Picks and Pans
Mutual Appreciation—Andrew Bujalski's terrific followup to Funny Ha Ha (one of my favorite films of last year). This one's available through the website for now (will it see distribution?)—it's funny, sharply observed, rather brilliantly uncomfortable. I popped this one into the player at around 11 last night, expecting to watch only about half an hour, and was glued for the nearly two-hour running time. A must-see!
Wet Hot American Summer—I'm one of maybe four people nationwide who really enjoyed The Baxter, and so I thought I'd check out this earlier Showalter-scripted (though not directed) movie. Bad idea! It would have been nice to linger on the warm feelings stirred by Mutual Appreciation for at least another day...but alas. Basically I wanted to get this over with and back in the postage-paid Netflix envelope as soon as possible. WHAS seemed annoyingly trivial to me, a failed parody, a stoner's...what was I saying? Somehow this held almost zero appeal for me.
Charles Burns, Black Hole—If this were a D&D character, it might be "lawful evil." By which I mean: the nightmare quality is distilled into frames of airtight execution. The atmosphere is extreme and elegant, the tone satirical and dead serious. If you have a taste for this sort of thing, it's pretty hard to put down.
Osamu Tezuka, Buddha (volume 1)—I've had this on the shelf for a long time, and now that all eight have been translated and published, I decided to dig in. I'm not a manga maniac, but this zips along nicely. Will I read them all? Signs point to yes.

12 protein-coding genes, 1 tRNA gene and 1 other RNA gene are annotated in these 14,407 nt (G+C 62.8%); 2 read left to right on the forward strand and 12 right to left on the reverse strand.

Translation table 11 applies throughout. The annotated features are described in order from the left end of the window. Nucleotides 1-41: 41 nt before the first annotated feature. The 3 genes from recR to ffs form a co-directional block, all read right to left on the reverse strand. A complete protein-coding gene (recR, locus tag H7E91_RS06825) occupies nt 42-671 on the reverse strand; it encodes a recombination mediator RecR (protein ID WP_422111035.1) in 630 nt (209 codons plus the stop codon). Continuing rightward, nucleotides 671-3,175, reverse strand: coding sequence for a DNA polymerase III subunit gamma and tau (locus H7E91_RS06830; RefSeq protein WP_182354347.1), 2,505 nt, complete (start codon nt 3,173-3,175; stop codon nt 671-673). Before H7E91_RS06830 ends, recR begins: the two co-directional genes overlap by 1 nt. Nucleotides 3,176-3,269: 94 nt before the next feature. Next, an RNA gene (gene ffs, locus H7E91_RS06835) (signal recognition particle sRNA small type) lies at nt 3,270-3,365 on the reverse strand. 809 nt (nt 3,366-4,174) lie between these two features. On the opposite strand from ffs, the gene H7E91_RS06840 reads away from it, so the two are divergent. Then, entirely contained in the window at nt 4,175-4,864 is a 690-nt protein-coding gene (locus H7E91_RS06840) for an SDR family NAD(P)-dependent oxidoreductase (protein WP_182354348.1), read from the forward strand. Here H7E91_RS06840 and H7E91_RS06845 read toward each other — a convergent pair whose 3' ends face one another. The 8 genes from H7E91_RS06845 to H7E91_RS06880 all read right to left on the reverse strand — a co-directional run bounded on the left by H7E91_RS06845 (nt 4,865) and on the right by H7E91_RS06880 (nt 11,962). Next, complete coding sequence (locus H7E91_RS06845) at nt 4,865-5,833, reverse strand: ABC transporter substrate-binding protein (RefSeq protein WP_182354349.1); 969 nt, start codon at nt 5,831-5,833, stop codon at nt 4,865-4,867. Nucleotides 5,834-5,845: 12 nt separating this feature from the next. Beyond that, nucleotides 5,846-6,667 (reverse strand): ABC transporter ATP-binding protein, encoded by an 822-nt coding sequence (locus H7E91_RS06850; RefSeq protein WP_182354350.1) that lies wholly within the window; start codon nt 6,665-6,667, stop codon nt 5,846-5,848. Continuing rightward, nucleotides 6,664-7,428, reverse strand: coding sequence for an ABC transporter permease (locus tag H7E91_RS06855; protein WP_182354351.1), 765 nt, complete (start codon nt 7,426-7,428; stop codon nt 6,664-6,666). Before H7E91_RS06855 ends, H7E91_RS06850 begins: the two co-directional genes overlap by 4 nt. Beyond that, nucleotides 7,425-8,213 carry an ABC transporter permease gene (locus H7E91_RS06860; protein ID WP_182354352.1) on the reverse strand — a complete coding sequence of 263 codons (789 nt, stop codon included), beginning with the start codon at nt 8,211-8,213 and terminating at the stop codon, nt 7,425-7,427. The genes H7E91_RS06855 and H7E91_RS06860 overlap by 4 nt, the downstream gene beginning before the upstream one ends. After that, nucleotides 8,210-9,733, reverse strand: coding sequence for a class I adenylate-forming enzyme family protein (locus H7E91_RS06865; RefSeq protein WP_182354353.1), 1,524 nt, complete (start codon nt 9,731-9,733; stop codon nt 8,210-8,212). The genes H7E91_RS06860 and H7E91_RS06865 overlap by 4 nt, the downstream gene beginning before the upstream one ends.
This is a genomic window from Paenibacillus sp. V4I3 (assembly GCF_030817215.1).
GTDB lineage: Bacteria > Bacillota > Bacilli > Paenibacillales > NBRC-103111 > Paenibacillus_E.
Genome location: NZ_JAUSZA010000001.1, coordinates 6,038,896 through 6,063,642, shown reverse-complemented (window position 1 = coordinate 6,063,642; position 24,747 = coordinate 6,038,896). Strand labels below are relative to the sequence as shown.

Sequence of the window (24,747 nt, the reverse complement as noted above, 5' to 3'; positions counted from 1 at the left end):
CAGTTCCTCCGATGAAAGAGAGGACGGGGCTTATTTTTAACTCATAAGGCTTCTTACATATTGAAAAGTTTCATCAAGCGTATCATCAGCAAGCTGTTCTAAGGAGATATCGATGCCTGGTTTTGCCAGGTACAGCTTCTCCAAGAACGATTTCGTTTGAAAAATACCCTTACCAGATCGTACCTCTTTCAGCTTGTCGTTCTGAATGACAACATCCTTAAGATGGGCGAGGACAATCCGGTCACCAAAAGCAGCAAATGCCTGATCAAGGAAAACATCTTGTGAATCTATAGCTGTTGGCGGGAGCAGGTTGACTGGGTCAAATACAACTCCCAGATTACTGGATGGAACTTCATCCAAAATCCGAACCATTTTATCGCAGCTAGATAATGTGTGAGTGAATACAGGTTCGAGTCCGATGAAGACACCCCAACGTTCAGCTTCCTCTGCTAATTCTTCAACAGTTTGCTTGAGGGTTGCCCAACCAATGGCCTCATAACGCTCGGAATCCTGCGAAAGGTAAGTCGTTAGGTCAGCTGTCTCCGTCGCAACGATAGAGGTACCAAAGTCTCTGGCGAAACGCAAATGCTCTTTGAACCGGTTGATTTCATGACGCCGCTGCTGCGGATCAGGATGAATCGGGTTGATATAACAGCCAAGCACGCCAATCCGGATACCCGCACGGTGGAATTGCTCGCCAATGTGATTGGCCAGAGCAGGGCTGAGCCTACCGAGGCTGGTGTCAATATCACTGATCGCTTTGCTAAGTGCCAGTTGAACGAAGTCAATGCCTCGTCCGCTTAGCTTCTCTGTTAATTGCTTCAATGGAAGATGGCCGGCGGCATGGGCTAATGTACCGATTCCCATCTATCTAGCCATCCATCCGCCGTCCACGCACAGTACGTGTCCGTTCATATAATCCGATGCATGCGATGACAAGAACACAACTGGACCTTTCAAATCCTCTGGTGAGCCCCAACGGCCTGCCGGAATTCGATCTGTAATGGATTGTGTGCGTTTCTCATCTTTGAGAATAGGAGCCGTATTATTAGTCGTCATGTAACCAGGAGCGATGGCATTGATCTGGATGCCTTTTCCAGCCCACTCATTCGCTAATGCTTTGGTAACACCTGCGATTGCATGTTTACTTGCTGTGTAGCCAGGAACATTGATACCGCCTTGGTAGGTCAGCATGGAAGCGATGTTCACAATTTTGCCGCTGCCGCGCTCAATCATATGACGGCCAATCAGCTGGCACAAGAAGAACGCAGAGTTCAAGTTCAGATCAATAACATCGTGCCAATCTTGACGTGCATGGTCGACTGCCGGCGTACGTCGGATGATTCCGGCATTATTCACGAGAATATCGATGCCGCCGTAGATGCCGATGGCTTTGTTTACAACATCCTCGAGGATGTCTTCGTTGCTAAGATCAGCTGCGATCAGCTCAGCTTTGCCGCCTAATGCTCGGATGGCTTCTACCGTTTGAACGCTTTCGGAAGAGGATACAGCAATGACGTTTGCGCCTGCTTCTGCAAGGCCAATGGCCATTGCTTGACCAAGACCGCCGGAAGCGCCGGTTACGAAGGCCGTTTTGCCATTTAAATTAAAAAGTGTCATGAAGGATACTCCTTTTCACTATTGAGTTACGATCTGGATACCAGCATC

R. Kikuo Johnson, Night Fisher—A seemingly autobiographical tale that evokes the less-rosy side of life in Hawaii. There are a few too many misspellings for my taste, but this is nicely balanced with island particulars. A weird complaint—it's a Fantagraphics title, but somehow the reproduction seems off; the darks are too dark. (Cf. the perfectly pitched shadows in the Burns.) Still, I'd love to see more. And RKJ has a brief sketch of Audubon in the recent Believer, done in a completely different—let's call it feathery—style, which I dig. (Read Dizzyhead Chrita's Crisis/Boring Change for a more nuanced take. And the illo he reproduces looks better than I remembered.)
Right now I'm chatting simultaneously with two friends via Gmail's new feature. It's fun but I think this might spell the end of all productivity. Or will I become the man of the future?
Postscript: Book 'em!
Over the weekend I visited Gotham Book Mart, in its (relatively) new location—a first for me. This may be sacrilege—but I think I prefer the new digs. Roomier, better air quality, but still has a creaky uniqueness. I picked up Laird Hunt's The Impossibly (albeit at full price), which Mark Kamine wrote about so intriguingly in a recent Believer piece, and Rachel Ingalls's The Pearlkillers, a book I've been trying to get since I began reading her. My stack was actually quite large, but I put most of it back, anticipating many future visits. (Ominously, there's a B&N on the corner, which I'd never seen before—here's hoping it's a complementary relationship.)
Thanks to Dizzyhead Brent for this investigation into the music used in The Royal Tenenbaums, a Dizzies favorite.